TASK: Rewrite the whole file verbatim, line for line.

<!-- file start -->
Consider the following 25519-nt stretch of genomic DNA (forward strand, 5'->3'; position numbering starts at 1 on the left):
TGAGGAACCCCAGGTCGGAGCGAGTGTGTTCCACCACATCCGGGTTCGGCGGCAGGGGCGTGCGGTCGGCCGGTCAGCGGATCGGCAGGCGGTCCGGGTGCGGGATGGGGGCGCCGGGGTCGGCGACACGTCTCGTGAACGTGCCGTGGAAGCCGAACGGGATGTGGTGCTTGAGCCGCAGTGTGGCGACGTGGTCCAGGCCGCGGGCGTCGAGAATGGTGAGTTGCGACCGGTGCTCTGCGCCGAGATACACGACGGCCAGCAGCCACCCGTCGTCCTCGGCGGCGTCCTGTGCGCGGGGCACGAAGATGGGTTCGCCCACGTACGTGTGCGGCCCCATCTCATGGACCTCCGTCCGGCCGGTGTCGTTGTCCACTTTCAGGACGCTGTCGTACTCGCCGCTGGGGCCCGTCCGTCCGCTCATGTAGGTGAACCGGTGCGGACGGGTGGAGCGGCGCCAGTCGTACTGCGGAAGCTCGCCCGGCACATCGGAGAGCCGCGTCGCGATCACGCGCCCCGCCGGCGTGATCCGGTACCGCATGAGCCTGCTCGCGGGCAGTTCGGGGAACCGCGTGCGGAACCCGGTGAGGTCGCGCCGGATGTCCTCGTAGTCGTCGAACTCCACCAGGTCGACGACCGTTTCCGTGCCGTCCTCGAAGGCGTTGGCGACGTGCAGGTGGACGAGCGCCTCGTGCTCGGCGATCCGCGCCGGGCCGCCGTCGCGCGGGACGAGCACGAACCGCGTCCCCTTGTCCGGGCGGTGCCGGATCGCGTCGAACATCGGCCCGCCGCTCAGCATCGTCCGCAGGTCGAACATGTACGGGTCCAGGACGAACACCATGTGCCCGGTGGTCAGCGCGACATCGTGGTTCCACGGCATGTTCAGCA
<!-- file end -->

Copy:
Consider the following 25519-nt stretch of genomic DNA (forward strand, 5'->3'; position numbering starts at 1 on the left):
TGAGGAACCCCAGGTCGGAGCGAGTGTGTTCCACCACATCCGGGTTCGGCGGCAGGGGCGTGCGGTCGGCCGGTCAGCGGATCGGCAGGCGGTCCGGGTGCGGGATGGGGGCGCCGGGGTCGGCGACACGTCTCGTGAACGTGCCGTGGAAGCCGAACGGGATGTGGTGCTTGAGCCGCAGTGTGGCGACGTGGTCCAGGCCGCGGGCGTCGAGAATGGTGAGTTGCGACCGGTGCTCTGCGCCGAGATACACGACGGCCAGCAGCCACCCGTCGTCCTCGGCGGCGTCCTGTGCGCGGGGCACGAAGATGGGTTCGCCCACGTACGTGTGCGGCCCCATCTCATGGACCTCCGTCCGGCCGGTGTCGTTGTCCACTTTCAGGACGCTGTCGTACTCGCCGCTGGGGCCCGTCCGTCCGCTCATGTAGGTGAACCGGTGCGGACGGGTGGAGCGGCGCCAGTCGTACTGCGGAAGCTCGCCCGGCACATCGGAGAGCCGCGTCGCGATCACGCGCCCCGCCGGCGTGATCCGGTACCGCATGAGCCTGCTCGCGGGCAGTTCGGGGAACCGCGTGCGGAACCCGGTGAGGTCGCGCCGGATGTCCTCGTAGTCGTCGAACTCCACCAGGTCGACGACCGTTTCCGTGCCGTCCTCGAAGGCGTTGGCGACGTGCAGGTGGACGAGCGCCTCGTGCTCGGCGATCCGCGCCGGGCCGCCGTCGCGCGGGACGAGCACGAACCGCGTCCCCTTGTCCGGGCGGTGCCGGATCGCGTCGAACATCGGCCCGCCGCTCAGCATCGTCCGCAGGTCGAACATGTACGGGTCCAGGACGAACACCATGTGCCCGGTGGTCAGCGCGACATCGTGGTTCCACGGCATGTTCAGCA